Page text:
S. 79 would authorize the appropriation of $10 million for the Department of Energy (DOE) to carry out a pilot program to identify security weaknesses in critical infrastructure (for example, power generation, transmission, and distribution systems) that could result in a debilitating effect on national security, economic security, public health, or safety. DOE, in partnership with participating owners and operators of such infrastructure, would evaluate technologies and standards that could be used to defend those assets.
The bill also would authorize the appropriation of $1.5 million for DOE to establish a working group to evaluate the technologies and standards examined in the pilot program. The working group also would be required to develop a national engineering strategy to be used to defend the nation’s critical infrastructure from security vulnerabilities.
Based on historical spending patterns, CBO estimates that implementing the bill would cost $11.5 million over the 2019-2023 period, assuming appropriation of the specified amounts.
Enacting S. 79 would not affect direct spending or revenues; therefore, pay-as-you-go procedures do not apply.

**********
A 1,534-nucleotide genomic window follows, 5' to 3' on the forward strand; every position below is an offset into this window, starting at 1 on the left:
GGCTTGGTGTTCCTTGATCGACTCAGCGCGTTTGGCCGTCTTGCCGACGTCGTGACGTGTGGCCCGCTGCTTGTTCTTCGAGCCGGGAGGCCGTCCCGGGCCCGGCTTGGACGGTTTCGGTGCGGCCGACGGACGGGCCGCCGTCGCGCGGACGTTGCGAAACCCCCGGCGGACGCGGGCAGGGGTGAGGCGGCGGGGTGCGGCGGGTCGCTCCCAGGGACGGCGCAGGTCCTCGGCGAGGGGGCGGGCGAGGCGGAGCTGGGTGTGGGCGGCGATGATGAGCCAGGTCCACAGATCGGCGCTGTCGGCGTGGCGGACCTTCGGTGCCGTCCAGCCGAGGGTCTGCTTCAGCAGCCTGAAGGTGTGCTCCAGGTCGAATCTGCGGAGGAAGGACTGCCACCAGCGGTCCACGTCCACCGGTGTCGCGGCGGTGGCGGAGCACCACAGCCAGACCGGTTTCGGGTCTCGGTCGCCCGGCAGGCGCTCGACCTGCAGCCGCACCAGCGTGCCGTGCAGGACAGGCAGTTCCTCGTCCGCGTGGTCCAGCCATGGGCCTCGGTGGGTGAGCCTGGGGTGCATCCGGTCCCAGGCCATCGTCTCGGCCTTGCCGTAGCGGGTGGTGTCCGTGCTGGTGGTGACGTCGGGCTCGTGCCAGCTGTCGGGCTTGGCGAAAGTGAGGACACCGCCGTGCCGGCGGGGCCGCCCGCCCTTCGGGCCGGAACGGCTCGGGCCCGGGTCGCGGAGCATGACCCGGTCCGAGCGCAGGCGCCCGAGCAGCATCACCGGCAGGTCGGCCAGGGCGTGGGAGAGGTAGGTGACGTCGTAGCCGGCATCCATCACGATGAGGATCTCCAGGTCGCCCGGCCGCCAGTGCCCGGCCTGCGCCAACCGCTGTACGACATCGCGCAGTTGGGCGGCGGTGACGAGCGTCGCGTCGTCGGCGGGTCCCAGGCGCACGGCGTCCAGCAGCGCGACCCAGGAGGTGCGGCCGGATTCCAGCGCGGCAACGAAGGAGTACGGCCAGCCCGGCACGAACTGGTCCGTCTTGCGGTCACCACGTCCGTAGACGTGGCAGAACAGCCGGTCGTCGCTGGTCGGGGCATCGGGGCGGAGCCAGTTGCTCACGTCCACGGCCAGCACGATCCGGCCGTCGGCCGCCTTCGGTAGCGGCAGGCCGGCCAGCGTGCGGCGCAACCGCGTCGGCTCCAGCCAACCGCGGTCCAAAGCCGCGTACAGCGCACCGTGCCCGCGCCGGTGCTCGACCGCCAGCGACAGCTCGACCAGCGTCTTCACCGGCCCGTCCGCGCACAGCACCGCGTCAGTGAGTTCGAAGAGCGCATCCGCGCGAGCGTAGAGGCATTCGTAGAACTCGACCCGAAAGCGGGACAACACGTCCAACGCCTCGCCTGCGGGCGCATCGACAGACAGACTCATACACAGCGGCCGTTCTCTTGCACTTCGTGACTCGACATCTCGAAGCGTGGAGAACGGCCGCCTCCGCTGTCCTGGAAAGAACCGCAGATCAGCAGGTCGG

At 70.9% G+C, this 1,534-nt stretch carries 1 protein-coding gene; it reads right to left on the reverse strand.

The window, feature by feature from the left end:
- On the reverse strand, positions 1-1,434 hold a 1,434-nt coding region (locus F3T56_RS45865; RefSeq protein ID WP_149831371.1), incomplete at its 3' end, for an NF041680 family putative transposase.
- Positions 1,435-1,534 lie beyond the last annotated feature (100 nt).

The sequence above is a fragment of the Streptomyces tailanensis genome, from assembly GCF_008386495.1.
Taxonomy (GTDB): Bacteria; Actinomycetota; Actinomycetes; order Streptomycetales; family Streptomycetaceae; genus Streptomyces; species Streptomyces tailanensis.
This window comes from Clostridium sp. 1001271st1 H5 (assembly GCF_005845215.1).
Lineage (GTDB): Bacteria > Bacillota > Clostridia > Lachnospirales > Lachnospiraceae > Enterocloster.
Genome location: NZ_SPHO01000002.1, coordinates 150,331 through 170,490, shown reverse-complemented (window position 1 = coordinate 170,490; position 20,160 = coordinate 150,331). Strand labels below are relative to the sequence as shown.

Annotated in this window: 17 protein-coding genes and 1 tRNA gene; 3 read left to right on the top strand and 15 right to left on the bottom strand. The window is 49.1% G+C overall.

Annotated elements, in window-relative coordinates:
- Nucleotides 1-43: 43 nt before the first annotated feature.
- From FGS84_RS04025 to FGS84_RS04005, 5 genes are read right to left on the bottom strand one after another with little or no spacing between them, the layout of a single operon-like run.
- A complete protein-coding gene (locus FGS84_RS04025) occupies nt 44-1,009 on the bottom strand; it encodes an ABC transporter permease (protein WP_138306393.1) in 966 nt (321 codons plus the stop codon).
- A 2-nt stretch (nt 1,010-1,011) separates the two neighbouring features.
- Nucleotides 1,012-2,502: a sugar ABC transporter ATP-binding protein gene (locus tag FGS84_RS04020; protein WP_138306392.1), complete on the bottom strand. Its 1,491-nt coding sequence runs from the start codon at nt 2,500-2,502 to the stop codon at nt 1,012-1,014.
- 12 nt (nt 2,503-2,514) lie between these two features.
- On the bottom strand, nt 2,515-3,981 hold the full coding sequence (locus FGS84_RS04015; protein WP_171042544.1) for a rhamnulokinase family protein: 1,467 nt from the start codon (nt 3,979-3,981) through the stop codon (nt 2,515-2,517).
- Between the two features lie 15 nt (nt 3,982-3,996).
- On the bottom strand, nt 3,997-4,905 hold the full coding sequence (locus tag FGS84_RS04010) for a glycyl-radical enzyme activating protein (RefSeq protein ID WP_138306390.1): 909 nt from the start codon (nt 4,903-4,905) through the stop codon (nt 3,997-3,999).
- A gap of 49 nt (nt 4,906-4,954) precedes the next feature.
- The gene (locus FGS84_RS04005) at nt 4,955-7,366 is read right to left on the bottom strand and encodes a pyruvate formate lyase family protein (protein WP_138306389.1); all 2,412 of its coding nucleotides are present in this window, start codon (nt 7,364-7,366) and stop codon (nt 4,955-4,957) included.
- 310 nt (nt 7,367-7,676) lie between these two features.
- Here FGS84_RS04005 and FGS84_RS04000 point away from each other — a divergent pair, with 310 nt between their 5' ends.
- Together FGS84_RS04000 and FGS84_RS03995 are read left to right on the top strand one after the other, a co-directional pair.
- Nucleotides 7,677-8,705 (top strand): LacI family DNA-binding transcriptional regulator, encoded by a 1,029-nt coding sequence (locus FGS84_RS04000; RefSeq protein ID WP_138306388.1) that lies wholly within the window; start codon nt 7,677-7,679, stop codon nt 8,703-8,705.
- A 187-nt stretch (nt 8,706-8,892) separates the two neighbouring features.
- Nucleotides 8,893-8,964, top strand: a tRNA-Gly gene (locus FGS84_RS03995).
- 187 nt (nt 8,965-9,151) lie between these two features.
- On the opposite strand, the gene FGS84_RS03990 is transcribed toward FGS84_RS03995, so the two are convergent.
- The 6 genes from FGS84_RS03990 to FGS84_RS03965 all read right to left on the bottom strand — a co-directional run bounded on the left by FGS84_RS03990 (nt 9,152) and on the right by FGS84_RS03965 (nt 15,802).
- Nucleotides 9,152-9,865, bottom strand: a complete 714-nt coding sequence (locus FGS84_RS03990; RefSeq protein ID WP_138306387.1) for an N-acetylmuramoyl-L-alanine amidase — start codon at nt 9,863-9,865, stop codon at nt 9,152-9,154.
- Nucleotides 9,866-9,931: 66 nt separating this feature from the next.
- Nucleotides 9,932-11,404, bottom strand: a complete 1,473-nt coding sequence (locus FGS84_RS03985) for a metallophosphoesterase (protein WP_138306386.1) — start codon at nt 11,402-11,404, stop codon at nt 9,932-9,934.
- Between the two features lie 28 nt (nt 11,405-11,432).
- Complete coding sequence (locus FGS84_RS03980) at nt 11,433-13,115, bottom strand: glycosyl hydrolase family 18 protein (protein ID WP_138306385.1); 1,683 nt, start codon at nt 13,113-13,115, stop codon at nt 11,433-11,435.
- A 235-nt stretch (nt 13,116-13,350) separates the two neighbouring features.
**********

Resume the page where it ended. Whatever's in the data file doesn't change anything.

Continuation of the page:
CBO estimates that enacting S. 79 would not increase net direct spending or on-budget deficits in any of the four consecutive 10-year periods beginning in 2029.
S. 79 would impose an intergovernmental mandate, as defined in the Unfunded Mandates Reform Act (UMRA), on state, local, and tribal governments. The bill would preempt state and local laws that would otherwise require governmental agencies participating in the pilot program to disclose information about their activities, such as the sharing of cybersecurity information. Although the preemption would limit the application of state and local laws, CBO estimates that it would impose no duty on state or local governments that would result in additional spending or a loss of revenues.
S. 79 contains no private-sector mandates as defined in UMRA.
On September 21, 2017, CBO transmitted a cost estimate for S. 1761, the Intelligence Authorization Act for Fiscal Year 2018, as reported by the Senate Select Committee on Intelligence on August 18, 2017. Title V of that bill is similar to S. 79, and CBO’s estimates of the cost of implementing the two bills are the same.